Here is a video of Chilli after just over a few days of leash training, we followed the above steps, and quickly achieved this result.

When you think your cat is confident with his route, and you are satisfied with his walking ability, then you may decide to (and I would encourage you to do so) walk somewhere new.

All cats are different, some like crowded areas and some don't. I take Chilli in non-crowded areas, because he isn't great around a lot of people, but other people I know have successfully taken their cats to shopping malls and supermarkets. Even on camping trips!

I took Chilli walking in the bush for his 'new location'. He deeply enjoyed it, and displayed how great he is at walking.
Here's the video of his walk.

I remember the first day I took Chilli outside, it was the second day I had him (he was only 14 weeks old, so he learned extremely quickly) and the first thing he did was scramble into my lap in what was a mixture of fright, excitement and affection. This is why I suggest taking your time with training. Be patient. There's no rush to get your cat walking straight away.

So, if you have an indoors only cat, and you don't want him to miss out on the lovely weather, or just any outdoors experience. Then consider following the above steps and training your cat to walk on a leash. It may take time, but it is extremely rewarding for both cat and carer!

Maggie

Comments for
How to train your cat to walk on a leash!

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Aug 26, 2011 Great video!
by: Gail (Boston, USA)

Love the videos, Maggie, especially the 1st one where Chili kept turning back to you as if to say, "C'mon now..hurry up!" In the 2nd video, you can see how excited Chili is to be outdoors. Without that leash, you know he'd be in the bush somewhere by now - gone!

Abby hasn't been out yet on leash since I haven't been able to find one big enough to fit around her ample body, but I'm trying. I ordered one from a specialty shop and, hopefully, it's come in by now.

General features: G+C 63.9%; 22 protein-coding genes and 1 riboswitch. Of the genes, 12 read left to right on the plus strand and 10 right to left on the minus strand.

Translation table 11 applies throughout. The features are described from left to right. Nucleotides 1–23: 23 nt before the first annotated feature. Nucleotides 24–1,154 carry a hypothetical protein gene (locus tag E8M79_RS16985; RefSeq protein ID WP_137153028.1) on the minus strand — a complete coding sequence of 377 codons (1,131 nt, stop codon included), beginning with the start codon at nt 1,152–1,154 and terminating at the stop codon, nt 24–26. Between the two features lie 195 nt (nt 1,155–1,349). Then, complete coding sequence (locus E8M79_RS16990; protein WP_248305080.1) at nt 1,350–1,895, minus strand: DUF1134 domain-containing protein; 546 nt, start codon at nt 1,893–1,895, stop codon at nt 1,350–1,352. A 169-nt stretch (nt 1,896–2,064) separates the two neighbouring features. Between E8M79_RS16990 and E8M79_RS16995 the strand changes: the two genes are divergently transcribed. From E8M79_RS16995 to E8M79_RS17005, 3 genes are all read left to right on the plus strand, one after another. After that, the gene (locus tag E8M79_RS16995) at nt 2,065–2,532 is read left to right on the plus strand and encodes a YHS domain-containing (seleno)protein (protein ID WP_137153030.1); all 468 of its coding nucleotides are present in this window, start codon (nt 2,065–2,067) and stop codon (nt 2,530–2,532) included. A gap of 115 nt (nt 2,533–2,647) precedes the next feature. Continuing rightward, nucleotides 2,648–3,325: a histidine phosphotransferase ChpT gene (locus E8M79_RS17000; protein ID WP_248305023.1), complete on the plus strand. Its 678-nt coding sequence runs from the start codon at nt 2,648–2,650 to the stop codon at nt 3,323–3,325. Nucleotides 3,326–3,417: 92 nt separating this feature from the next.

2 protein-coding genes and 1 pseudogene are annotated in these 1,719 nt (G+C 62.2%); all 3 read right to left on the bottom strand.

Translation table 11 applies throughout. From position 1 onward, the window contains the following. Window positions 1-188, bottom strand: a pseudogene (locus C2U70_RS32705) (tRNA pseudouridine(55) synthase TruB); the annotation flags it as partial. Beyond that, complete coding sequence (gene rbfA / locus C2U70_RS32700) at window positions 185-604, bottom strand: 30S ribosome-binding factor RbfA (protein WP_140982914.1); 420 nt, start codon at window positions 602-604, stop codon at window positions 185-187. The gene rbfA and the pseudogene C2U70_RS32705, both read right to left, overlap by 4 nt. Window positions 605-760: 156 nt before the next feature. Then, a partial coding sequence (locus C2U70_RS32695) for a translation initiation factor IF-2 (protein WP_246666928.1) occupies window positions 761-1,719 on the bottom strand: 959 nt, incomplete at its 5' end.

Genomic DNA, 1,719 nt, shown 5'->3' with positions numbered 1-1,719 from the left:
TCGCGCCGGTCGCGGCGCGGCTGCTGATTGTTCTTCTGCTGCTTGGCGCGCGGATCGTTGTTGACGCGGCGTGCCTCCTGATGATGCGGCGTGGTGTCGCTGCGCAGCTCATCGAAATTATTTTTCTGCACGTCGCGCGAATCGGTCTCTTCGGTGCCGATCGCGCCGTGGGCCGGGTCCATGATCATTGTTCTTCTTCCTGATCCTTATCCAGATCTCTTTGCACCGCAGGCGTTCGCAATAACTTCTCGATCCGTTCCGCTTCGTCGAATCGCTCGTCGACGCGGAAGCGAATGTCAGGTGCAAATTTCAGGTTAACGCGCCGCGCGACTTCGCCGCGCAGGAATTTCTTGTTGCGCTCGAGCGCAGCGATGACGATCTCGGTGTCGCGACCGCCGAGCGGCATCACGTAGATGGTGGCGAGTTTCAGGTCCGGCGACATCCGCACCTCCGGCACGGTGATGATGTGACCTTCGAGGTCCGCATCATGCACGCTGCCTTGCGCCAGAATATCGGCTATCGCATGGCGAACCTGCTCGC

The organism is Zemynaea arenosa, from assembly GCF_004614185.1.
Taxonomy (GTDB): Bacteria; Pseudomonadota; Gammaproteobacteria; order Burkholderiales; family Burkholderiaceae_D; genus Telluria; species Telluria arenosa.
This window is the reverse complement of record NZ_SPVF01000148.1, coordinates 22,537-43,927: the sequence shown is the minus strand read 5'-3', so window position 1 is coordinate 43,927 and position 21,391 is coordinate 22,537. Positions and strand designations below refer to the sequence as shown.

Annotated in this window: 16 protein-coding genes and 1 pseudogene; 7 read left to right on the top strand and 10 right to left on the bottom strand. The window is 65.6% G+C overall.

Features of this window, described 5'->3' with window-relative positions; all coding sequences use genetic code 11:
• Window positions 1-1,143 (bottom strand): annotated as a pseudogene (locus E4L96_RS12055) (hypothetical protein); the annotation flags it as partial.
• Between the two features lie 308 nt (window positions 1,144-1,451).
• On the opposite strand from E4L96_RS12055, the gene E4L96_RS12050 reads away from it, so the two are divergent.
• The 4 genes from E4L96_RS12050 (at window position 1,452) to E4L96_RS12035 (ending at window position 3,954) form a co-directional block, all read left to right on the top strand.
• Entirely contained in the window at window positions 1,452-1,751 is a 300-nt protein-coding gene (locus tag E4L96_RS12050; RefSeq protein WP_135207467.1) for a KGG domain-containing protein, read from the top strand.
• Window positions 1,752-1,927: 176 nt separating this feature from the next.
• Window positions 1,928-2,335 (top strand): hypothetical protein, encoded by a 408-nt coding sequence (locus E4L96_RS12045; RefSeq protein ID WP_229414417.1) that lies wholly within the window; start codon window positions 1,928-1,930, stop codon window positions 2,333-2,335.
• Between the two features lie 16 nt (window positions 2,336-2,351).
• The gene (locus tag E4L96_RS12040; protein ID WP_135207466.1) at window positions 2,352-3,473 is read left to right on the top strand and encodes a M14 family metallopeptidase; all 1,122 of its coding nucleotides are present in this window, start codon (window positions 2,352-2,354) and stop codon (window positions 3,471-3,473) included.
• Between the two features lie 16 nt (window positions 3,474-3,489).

Maybe Chili can have a blog, something like "The Adventures of Chili!"


Aug 17, 2011 Well done Maggie
by: Ruth

Chilli certainly looks to enjoy his walks Maggie and you were very patient from the start letting him get used to what really is un-natural for a cat.
I hope anyone else is as patient as you and also understanding that not all cats would like to walk on a leash.
I'm so glad too you mentioned not using a collar, a panicking cat could so easily strangle himself.
My blood ran cold at a question I recently answered, someone wanted to know if it was OK to tie a length of rope to a collar on their cat and fasten it to the clothes line.
A nasty death for that cat, just waiting to happen ! Worse still she already had some replies saying what a good idea.
I thank my lucky stars every day that we live in a safe cat friendly place where cats can have their freedom.

Kattaddorra signature Ruth


Aug 16, 2011 WOW!
by: Michael

Great article and Chilli looks so at home in his mauve harness and leash. He also looks very glamorous and handsome.

I think you are going to meet people!

I really think leash walking is very practical and workable.

I would hope more Americans take up the idea. I mention Americans because it is the country where full-time indoor cats are almost the norm.

Thanks for posting Maggie. Hope you are well. Chilli looks really happy outside exploring safely. I love to see that. And as you say, it is good for the person too.